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You may be considering adding a radiant barrier to your home, but you might be concerned about the R-value. We have researched and compiled information that will help you better understand R-value and radiant barriers.
A radiant barrier alone has an R-value of zero. However, when a radiant barrier is used in conjunction with insulation, the R-value of the insulation is increased.
If you still have some questions about radiant barriers, don't worry. In this post, we'll discuss the topic in more detail. Keep reading to learn more about radiant barriers and why you should consider using them in your home. The following sections have the answers to many common questions about radiant barriers.
To understand how R-values are associated with radiant barriers, we first must understand the R-value. The R-value is a number you will find listed on insulation or insulating materials that indicates the level of thermal protection per inch that the product can provide.
Radiant barriers are not insulation, so they do not have an R-value. Radiant barriers utilize reflective materials that divert radiant heat rather than absorb it.
However, studies show that installing a radiant barrier can increase the R-value of existing insulation. Studies conducted by the Tennessee Valley Authority (TVA) show that R-11 insulation boosts up to R-19 effectiveness and R-19 insulation boosts up to R-30 effectiveness when combined with a radiant barrier.
Let's define that R stands for resistance, and the number value represents the resistance the insulation has against heat flow or temperature conduction.
The higher the R-value, the better the insulation protects the home. There are charts that indicate the minimum R-value your insulation should have based on your region's climate and the placement of the insulation in your home.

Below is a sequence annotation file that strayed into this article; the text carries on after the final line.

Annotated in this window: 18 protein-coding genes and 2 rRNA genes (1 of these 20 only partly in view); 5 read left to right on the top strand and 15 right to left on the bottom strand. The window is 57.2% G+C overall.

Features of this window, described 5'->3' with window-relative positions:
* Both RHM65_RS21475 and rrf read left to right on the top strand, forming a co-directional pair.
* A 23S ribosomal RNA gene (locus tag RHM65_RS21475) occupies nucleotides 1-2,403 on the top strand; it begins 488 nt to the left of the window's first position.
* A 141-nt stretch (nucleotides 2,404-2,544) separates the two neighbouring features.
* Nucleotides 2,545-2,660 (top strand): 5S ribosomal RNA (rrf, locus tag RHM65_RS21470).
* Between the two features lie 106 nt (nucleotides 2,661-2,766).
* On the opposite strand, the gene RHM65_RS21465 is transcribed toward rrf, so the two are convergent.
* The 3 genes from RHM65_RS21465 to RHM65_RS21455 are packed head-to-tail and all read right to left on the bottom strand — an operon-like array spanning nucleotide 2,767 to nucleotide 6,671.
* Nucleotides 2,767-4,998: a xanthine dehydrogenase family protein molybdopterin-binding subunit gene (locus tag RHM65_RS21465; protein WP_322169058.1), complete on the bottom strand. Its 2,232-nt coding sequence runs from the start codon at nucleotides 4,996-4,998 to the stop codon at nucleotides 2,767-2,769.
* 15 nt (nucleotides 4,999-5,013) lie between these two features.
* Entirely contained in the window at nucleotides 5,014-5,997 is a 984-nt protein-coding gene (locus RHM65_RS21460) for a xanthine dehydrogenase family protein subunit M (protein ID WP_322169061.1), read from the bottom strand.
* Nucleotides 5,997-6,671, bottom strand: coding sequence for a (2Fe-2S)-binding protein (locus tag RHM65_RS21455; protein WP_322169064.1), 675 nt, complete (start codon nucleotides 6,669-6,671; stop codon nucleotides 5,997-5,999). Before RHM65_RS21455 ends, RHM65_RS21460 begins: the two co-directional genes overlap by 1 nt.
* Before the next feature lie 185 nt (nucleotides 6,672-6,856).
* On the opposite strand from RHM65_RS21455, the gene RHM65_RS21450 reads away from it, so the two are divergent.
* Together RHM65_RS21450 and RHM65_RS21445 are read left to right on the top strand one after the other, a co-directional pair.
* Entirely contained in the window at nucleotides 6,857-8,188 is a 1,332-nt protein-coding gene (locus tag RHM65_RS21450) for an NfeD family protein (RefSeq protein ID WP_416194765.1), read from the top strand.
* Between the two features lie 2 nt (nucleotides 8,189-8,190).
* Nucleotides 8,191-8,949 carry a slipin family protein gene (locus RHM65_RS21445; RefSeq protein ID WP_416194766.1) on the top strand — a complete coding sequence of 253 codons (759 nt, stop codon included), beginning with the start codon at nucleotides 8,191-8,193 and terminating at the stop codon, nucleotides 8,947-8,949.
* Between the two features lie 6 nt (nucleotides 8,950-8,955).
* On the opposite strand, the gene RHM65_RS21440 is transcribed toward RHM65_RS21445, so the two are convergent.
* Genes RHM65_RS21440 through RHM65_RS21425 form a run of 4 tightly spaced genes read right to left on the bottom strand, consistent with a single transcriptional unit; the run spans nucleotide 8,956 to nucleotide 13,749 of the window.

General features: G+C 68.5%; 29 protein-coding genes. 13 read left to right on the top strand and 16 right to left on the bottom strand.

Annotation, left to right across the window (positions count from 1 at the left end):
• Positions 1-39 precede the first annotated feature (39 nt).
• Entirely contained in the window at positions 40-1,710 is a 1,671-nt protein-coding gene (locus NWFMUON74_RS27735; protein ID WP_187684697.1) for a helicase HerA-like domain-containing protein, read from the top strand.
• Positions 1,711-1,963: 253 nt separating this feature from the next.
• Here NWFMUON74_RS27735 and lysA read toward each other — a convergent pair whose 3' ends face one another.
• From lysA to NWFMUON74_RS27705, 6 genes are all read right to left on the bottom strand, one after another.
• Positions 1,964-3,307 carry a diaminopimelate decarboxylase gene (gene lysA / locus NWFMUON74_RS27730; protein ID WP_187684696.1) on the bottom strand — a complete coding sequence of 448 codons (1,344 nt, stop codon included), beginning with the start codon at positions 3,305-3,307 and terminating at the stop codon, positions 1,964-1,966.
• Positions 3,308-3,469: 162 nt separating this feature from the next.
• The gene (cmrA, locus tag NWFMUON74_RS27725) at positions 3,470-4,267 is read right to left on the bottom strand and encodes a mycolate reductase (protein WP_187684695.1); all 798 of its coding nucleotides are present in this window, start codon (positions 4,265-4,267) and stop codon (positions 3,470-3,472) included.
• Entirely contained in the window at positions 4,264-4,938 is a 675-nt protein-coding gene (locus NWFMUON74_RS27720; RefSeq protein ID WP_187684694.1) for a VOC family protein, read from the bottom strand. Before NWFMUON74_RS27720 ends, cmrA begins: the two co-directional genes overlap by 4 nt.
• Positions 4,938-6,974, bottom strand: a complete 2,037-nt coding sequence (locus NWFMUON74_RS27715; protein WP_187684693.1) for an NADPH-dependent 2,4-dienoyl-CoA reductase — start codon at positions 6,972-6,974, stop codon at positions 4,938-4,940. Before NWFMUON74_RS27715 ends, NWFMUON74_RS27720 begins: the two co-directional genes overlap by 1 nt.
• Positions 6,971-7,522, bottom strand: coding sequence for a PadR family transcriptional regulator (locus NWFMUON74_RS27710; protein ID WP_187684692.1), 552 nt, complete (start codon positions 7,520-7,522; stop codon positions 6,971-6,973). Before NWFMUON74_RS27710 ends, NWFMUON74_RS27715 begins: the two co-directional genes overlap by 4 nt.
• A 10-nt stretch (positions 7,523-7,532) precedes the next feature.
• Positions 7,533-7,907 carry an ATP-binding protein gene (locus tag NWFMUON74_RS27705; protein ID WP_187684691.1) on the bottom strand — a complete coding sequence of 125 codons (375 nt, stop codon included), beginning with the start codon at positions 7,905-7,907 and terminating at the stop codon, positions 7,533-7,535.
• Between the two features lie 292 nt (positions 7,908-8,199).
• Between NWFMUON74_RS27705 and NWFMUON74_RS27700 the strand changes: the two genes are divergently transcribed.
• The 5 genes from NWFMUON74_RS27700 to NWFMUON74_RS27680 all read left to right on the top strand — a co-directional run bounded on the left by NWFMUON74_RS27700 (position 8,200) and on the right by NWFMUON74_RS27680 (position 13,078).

Today's building codes require a certain amount of insulation, but that hasn't always been the case. If your home was built before the 1980s, you might not have adequate insulation.
If your heating and cooling costs feel extreme, you might want to inspect your insulation. Adding additional insulation and a radiant barrier may help to reduce your heating and cooling costs.
Do you need insulation with a radiant barrier?
Yes, building codes require that homes have a certain amount of insulation with the required R-value for the region. Radiant barriers alone have no insulation properties.
Radiant barriers reflect radiant heat rather than absorb it, which reduces the amount of heat in your home, further reducing cooling costs. Radiant barriers do not reduce heat conduction. Therefore, adequate insulation is still needed.
The real question is whether you need extra insulation when you install a radiant barrier. The answer to that question is not necessarily. If your home is built to current building codes and has the proper amount of insulation with an R-value of 39 or higher, adding more may not be beneficial.
Insulation can only do so much to trap hot air. If your home is under constant assault from the hot sun, you need to divert the thermal energy before it has the opportunity to heat your living space.
This is where radiant barriers help by reflecting the thermal energy toward the roof and outside walls and away from inside the home.
Using a radiant barrier in conjunction with extra insulation gives maximum protection because they work together. However, suppose you live in a hot climate, and you have to choose between radiant barriers and extra insulation to help reduce cooling costs. In that case, a radiant barrier is probably the better choice. In a cold climate, the opposite may be true.
There are areas of your home where retrofitting with a radiant barrier would be beneficial. You can add radiant barriers to an existing structure in the following sites: attic, gable ends, basement ceilings, water heaters, HVAC ductwork, garage doors, and crawl spaces.
How long does a radiant barrier last?
A radiant barrier is typically made from aluminum, a durable material that can withstand many elements without corrosion. Studies completed on radiant barrier longevity are ongoing, but currently stored samples have been examined for more than a decade and show no signs of deterioration.